Archive for July 15th, 2011

It was about the year 1979.

At that time, I was working as a stage manager and lighting designer for Theatre Passe Muraille in downtown Toronto. Often times, work would end after dark unless we were running a show, in which case I’d leave the theatre well after midnight.

I’m not exactly sure how I first started noticing Goth Girls. I seem to remember catching them out of the corner of my eye, just at the edges of my peripheral vision.  A streak of black… a blurred white face as I turned to look, not quite knowing what it was I was looking for.

But I do remember the first Goth Girl I saw head on. It was on Queen Street West, between Bathurst and Spadina.

And it was just like in a movie. Everything else blurred and went into slow motion as she approached, walking toward me on the sidewalk. She was a vision in pale white face and black mascara. Lacey Victorian-style top with a large crucifix of pewter or stainless steel and big black and red stones around her neck. The skirt was full and came to just below her knees. Tall heavy boots with big heels. She wore these lace things on her hands that continued up past her wrists.

Her skin was alabaster. Her lips were blood-red. Her eyebrows were heavily penciled.

I walked slowly towards her, transfixed. Just as she was about to pass, she looked at me, one eyebrow arching slightly… and then she was gone… a dark shadow dissolving into the night.

I was smitten.

I remember having lunch with a friend the first time I saw a Goth Girl during daylight hours. She was sitting alone at a booth, reading. I’d like to think she was holding a copy of The Collected Works of Edgar Allen Poe but in all honesty, I can’t remember the book. I couldn’t help staring at her. I was mesmerized. At one point she glanced over and must have noticed my embarrassed look at having been caught gawking at her. She gave the tiniest of smirks before returning to her book.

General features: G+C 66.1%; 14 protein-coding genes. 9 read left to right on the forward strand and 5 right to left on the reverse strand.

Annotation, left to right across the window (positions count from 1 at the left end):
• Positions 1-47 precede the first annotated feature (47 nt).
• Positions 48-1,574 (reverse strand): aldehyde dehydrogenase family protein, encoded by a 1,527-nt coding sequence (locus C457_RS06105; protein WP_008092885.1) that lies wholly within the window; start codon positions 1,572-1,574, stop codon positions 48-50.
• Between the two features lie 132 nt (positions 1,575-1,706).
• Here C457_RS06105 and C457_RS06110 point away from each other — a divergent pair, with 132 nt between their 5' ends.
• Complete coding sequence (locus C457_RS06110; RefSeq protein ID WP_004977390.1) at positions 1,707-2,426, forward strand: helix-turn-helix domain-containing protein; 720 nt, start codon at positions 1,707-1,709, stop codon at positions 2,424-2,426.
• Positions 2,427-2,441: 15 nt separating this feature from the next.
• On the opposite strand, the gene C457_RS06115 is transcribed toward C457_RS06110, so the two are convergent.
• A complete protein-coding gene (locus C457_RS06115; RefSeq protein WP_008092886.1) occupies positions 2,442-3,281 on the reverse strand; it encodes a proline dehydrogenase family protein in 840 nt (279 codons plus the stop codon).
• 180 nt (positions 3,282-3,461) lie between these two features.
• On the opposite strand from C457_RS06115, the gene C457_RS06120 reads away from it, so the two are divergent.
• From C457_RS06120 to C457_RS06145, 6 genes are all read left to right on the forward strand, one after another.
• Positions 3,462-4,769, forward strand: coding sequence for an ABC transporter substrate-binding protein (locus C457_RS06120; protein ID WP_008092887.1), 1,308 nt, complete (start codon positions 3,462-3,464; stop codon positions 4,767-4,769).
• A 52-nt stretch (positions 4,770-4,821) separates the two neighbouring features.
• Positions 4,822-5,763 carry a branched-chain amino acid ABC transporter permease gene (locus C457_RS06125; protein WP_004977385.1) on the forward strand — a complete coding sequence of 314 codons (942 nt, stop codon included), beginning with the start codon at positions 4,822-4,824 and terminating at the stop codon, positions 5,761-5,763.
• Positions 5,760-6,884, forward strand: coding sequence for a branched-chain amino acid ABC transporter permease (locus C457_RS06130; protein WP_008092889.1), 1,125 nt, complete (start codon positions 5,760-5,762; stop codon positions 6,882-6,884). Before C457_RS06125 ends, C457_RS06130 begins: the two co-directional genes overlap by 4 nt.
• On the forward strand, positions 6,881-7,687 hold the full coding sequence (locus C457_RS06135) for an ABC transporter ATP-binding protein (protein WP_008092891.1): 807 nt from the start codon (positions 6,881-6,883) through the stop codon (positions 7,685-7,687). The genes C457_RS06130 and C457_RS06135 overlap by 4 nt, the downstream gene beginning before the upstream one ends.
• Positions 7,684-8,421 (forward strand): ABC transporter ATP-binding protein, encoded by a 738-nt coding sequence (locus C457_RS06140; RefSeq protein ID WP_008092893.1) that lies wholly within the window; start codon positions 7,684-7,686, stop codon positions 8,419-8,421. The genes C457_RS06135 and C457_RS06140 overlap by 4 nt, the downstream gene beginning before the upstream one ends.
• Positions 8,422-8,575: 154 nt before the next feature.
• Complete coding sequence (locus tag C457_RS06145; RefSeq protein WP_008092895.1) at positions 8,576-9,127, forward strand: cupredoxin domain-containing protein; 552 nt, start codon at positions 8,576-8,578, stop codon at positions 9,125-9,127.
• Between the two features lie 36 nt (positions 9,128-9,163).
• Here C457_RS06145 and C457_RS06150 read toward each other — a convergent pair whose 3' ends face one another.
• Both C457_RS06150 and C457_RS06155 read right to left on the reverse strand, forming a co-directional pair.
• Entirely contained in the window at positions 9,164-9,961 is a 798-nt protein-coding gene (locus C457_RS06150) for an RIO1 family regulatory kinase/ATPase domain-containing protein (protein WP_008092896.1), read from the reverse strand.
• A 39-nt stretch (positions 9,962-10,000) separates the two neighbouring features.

Over thirty years have passed since those very first briefest of encounters. I see a goth girl occasionally but it seems to me that these days, it is more a fashion choice rather than a lifestyle choice. They’re dressing goth and acting goth without actually being goth.

To my mind, those first Goth Girls weren’t kids in from the suburbs. And they weren’t high school age either. They were in their 20s and appeared to be downtown girls. I saw them reading or going to experimental theatre productions, ‘art house’ movies and poetry readings. They weren’t bored eye-rolling teenagers. They appeared to be intellectuals who were rebelling against societal and fashion norms not because it was ‘cool’ but because it was who they were. The black ‘ugly’ (to my mind, beautiful) exterior was meant to be an outward manifestation of what was going on inside.

I once heard Goth Girls compared to stained-glass rose windows in cathedrals. From the outside in the daylight, they look dark, ugly and unimpressive.

It is only once you step inside that you can see the exquisite artistry of the rose window. Only from the darkness within can you truly appreciate its elegant beauty.

Over the next few months, I saw more and more of these dark angels of the night. I never spoke to one. Never approached one to speak. Never went goth myself. I just admired them from afar.

I don’t know how many (if any) of those original style Goth Girls exist. I’d like to think that despite all the wannabees, there are still a few young ladies out there who exemplify the ideal characteristics of what it was to be a ‘real’ Goth Girl.


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